A native of Bhagalpur district – Bihar, Shalini Jha believes in equal rights for all genders and wants to work for a gender-equal and just society. In the past she’s had a year-long association as a community leader with Haiyya: Organise for Action’s Health Over Stigma campaign. She’s pursuing a Master’s in Literature with Ambedkar University, Delhi and as an MHM Fellow with YKA, recently launched ‘Project अल्हड़ (Alharh)’.

She says, “Bihar is ranked the lowest in India’s SDG Index 2019 for India. Hygienic and comfortable menstruation is a basic human right and sustainable development cannot be ensured if menstruators are deprived of their basic rights.” Project अल्हड़ (Alharh) aims to create a robust sensitised community in Bhagalpur to collectively spread awareness, break the taboo, debunk myths and initiate fearless conversations around menstruation. The campaign aims to reach at least 6000 adolescent girls from government and private schools in Baghalpur district in 2020.

Read more about the campaign here.

A psychologist and co-founder of a mental health NGO called Customize Cognition, Ritika forayed into the space of menstrual health and hygiene, sexual and reproductive healthcare and rights and gender equality as an MHM Fellow with YKA. She says, “The experience of working on MHM/SRHR and gender equality has been an enriching and eye-opening experience. I have learned what’s beneath the surface of the issue, be it awareness, lack of resources or disregard for trans men, who also menstruate.”

The Transmen-ses campaign aims to tackle the issue of silence and disregard for trans men’s menstruation needs, by mobilising gender sensitive health professionals and gender neutral restrooms in Lucknow.

Read more about the campaign here.

A Computer Science engineer by education, Nitisha started her career in the corporate sector, before realising she wanted to work in the development and social justice space. Since then, she has worked with Teach For India and Care India and is from the founding batch of Indian School of Development Management (ISDM), a one of its kind organisation creating leaders for the development sector through its experiential learning post graduate program.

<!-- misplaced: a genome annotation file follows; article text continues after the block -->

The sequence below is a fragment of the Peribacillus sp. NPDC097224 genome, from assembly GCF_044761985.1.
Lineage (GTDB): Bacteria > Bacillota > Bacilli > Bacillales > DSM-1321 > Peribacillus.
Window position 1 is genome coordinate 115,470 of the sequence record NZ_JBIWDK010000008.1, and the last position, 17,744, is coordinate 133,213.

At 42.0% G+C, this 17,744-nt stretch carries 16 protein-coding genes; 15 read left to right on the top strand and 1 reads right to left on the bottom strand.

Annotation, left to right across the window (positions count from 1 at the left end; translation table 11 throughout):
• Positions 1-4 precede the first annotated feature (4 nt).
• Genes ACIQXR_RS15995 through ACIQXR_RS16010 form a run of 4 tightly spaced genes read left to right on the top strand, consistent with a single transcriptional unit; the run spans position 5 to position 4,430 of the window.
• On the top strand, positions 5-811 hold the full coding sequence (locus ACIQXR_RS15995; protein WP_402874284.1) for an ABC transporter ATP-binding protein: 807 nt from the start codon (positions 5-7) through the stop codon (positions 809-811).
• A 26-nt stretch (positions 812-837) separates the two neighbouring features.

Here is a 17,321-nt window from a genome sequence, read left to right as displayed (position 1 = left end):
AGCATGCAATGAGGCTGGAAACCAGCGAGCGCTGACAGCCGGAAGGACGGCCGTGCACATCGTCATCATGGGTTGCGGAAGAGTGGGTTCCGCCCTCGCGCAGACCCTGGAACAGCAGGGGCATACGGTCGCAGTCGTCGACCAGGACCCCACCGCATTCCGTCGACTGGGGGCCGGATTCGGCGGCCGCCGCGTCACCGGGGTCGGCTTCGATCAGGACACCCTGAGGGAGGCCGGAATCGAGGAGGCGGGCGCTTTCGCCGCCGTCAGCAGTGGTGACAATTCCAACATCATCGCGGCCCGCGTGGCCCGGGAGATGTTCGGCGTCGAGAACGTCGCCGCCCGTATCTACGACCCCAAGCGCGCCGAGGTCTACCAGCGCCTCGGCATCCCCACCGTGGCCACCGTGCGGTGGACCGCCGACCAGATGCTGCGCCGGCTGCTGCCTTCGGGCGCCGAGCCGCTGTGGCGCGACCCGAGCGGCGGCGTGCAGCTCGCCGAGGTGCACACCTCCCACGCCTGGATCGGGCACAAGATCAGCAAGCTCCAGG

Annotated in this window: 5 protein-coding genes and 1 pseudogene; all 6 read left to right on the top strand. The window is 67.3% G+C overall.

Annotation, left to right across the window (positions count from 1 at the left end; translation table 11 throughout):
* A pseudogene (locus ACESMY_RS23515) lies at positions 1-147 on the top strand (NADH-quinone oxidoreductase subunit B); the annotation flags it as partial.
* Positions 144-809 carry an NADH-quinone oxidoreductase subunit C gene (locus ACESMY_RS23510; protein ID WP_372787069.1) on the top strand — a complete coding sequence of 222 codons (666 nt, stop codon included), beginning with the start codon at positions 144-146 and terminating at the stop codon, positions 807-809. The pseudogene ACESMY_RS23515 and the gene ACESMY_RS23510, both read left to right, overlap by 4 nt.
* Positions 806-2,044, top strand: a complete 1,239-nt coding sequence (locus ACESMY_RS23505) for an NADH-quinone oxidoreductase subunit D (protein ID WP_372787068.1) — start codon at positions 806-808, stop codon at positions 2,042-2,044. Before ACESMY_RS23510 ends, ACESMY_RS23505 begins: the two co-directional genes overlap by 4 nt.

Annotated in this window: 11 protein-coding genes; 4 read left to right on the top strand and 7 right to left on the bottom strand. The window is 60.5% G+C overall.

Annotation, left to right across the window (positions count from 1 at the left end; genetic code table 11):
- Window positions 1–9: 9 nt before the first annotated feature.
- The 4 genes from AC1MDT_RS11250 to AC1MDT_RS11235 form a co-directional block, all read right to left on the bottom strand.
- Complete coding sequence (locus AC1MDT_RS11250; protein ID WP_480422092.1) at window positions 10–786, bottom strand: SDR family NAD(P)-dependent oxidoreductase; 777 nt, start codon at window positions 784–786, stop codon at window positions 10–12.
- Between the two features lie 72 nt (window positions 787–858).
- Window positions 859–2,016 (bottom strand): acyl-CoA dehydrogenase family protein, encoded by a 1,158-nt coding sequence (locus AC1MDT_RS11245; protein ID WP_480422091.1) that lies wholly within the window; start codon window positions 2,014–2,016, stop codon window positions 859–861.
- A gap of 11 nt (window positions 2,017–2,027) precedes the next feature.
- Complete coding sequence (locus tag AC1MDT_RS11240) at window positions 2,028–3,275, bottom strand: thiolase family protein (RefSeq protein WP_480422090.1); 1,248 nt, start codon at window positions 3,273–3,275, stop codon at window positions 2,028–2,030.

As a Youth Ki Awaaz Menstrual Health Fellow, Nitisha has started Let’s Talk Period, a campaign to mobilise young people to switch to sustainable period products. She says, “80 lakh women in Delhi use non-biodegradable sanitary products, generate 3000 tonnes of menstrual waste, that takes 500-800 years to decompose; which in turn contributes to the health issues of all menstruators, increased burden of waste management on the city and harmful living environment for all citizens.

Let’s Talk Period aims to change this by

Find out more about her campaign here.

Share your details to download the report.









We promise not to spam or send irrelevant information.

A former Assistant Secretary with the Ministry of Women and Child Development in West Bengal for three months, Lakshmi Bhavya has been championing the cause of menstrual hygiene in her district. By associating herself with the Lalana Campaign, a holistic menstrual hygiene awareness campaign which is conducted by the Anahat NGO, Lakshmi has been slowly breaking taboos when it comes to periods and menstrual hygiene.

A Gender Rights Activist working with the tribal and marginalized communities in india, Srilekha is a PhD scholar working on understanding body and sexuality among tribal girls, to fill the gaps in research around indigenous women and their stories. Srilekha has worked extensively at the grassroots level with community based organisations, through several advocacy initiatives around Gender, Mental Health, Menstrual Hygiene and Sexual and Reproductive Health Rights (SRHR) for the indigenous in Jharkhand, over the last 6 years.

Srilekha has also contributed to sustainable livelihood projects and legal aid programs for survivors of sex trafficking. She has been conducting research based programs on maternal health, mental health, gender based violence, sex and sexuality. Her interest lies in conducting workshops for young people on life skills, feminism, gender and sexuality, trauma, resilience and interpersonal relationships.

A Guwahati-based college student pursuing her Masters in Tata Institute of Social Sciences, Bidisha started the #BleedwithDignity campaign on the technology platform Change.org, demanding that the Government of Assam install
biodegradable sanitary pad vending machines in all government schools across the state. Her petition on Change.org has already gathered support from over 90000 people and continues to grow.

Bidisha was selected in Change.org’s flagship program ‘She Creates Change’ having run successful online advocacy
campaigns, which were widely recognised. Through the #BleedwithDignity campaign; she organised and celebrated World Menstrual Hygiene Day, 2019 in Guwahati, Assam by hosting a wall mural by collaborating with local organisations. The initiative was widely covered by national and local media, and the mural was later inaugurated by the event’s chief guest Commissioner of Guwahati Municipal Corporation (GMC) Debeswar Malakar, IAS.

Sign up for the Youth Ki Awaaz Prime Ministerial Brief below